Storage Limits In The Brain’s Visual Hard Drive

Todd and Marois used functional magnetic resonance imaging (fMRI), a technique that reveals the brain regions active in a given mental task by registering changes in blood flow and oxygenation in these regions, to identify where the capacity limit of visual short-term memory occurs.

The brains of research participants were scanned with fMRI while they were shown scenes containing one to eight colored objects. After a delay of just over a second, the subjects were queried about the scene they had just viewed.

While the subjects were good at remembering all of the objects in scenes containing four or fewer objects, they frequently made mistakes describing displays containing a larger number of objects, indicating that the storage capacity of visual short-term memory is about four.

The fMRI results revealed that activity in the posterior parietal cortex strongly correlated with the number of objects the subjects were able to remember. The magnitude of the neural response in this brain area increased with the number of objects viewed up to about four and leveled off after that, even when additional objects were presented.

Importantly, the posterior parietal cortex did not respond differently to the number of objects presented in a scene if the participants were not asked to remember what they had seen. In contrast, regions of the visual cortex in the occipital lobe did respond differently to the number of objects even in the absence of the memory task. Thus, it appears that while some regions of the visual cortex register how much visual information we see, the posterior parietal cortex represents how much of that information we can hold in mind.

“The results suggest that the posterior parietal cortex is a key brain area associated with our impoverished ability to hold a representation of a visual scene in our mind once the scene is out of sight,” Marois said.

Marois is a member of the Kennedy Center for Research on Human Development, Vanderbilt Vision Research Center and the Center for Integrative & Cognitive Neuroscience. The work was supported by a grant from the National Science Foundation.

3 thoughts on “Storage Limits In The Brain’s Visual Hard Drive”

  1. … A farmer is having problems with crows eating his seeds. He takes a gun out to the barn to shoot them, but the crows are smart enough to recognize someone with a Gun as a threat, and all fly out of range until the farmer returns to the house with his gun.

    He calls upon a couple of neighbors, and together they go out to the barn, and the neighbors subequently go back to the house, but the crows don’t return until the farmer goes back to the house.

    He calls upon some more neighbors, who repeat the process.

    It turns out that once he gets over 4 or 5 people out to the barn, and all but one return to the house, the crows have lost count, and become “easy pickings”.

    I think this concept of only being able to distinctly recall four objects in short term memory is a mental function from ages ago, and we see the end results in a variety of forms.

    Phone numbers are usually 3 or four collections of 1, 3 or 4 digits. SSN’s are 3 collections of 2, 3 and 4 digits. IPv4 addresses are 4 8bit numbers, represented as 4 collections of 1-3 digits.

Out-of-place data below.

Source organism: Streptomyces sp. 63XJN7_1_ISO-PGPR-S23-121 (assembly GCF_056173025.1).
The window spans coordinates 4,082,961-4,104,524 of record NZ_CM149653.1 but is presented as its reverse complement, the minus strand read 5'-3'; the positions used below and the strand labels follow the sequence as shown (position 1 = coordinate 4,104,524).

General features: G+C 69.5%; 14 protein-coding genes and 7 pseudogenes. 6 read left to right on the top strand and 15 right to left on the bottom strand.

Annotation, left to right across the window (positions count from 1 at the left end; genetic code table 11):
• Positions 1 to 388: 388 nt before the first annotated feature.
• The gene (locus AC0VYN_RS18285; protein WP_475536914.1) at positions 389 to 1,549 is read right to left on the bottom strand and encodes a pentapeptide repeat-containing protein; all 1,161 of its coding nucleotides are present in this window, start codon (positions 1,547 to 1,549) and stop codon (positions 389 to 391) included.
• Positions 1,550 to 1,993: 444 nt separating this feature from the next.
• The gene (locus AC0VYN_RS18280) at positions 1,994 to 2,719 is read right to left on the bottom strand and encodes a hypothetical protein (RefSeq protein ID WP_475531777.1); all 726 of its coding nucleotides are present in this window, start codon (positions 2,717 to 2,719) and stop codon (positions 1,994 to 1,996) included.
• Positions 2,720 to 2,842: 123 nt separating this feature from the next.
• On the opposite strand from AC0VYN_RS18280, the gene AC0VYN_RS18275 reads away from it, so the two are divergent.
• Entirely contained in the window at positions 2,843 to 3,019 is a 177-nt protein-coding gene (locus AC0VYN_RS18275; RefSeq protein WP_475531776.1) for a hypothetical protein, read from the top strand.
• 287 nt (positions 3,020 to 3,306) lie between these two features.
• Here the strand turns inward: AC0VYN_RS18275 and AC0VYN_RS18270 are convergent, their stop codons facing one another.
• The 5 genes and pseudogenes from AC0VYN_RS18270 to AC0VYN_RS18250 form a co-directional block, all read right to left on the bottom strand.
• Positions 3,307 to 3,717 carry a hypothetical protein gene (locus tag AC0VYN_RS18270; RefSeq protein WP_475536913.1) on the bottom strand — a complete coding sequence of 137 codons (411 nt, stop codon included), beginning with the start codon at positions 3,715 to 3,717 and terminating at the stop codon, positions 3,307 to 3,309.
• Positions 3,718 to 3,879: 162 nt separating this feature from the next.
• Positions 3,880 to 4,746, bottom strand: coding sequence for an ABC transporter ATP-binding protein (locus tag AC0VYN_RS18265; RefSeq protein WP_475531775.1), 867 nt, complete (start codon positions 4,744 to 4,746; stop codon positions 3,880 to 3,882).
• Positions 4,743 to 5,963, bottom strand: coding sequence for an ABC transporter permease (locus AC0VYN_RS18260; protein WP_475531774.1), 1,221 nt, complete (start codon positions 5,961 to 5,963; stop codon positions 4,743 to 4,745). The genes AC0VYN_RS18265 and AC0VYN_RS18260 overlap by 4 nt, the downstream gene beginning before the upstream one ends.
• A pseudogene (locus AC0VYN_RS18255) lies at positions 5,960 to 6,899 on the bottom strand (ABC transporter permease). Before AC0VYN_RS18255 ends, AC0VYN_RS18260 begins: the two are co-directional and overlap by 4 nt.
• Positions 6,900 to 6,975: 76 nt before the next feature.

Even a credit card number is a collection of 4 four digit numbers. Ever notice how hard it is to find where you made a typing error in it when making an online order that asks you not to put spaces or dashes in the number?

    If you look at form ID’s, they can broadly be cattagorized into either short ID strings, (form 1040 for taxes, form 8332 for taxes, etc.) or by “name” (e.g. “Ten Fourty” same form, you can probably come up with others.)

    Then again, probably reminding the choir…


  2. In the novel “Calculating God“, by Robert Sawyer, the alien visitor recalls a show he saw on the Discovery Channel, which claims that humans can perceive the cardinality (i.e. without counting) of up to 5 objects. But after that, we have to count. They determined this with tests to see how fast humans could count objects. If shown one, two, three, four or five objects, we can tell how many are present in roughly the same amount of time. But for six or more objects, the amount of time taken to count varies linearly with the number of objects.

    Anyone know if this show on Discovery Channel actually existed? I suspect it did, as Rob typically does a lot of research to be as factually correct as he can in his novels.

  3. The technical name for perceiving cardinality is “subitizing”. As a quick google search will reveal this constitutes a vast literature (practically all subject groups and stimuli manipulations have been tried; from pigeons through to schizophrenics, from 3D VR stimuli to visual illusions etc.) The subitizing literature then dovetails into the visual search literature (e.g., what radar operaters do all day).

    It seems reasonable this did make the Discovery Channel at some point.

    The other thing is, I often believe that imaging results should be treated with some circumspection. They measure spikes in activation level. What they don’t do so well with is subtle changes and especially subtle inhibitory changes. Which is to say, the logic is actually: big change in a given area of the brain != this is the only part of the brain responsible.

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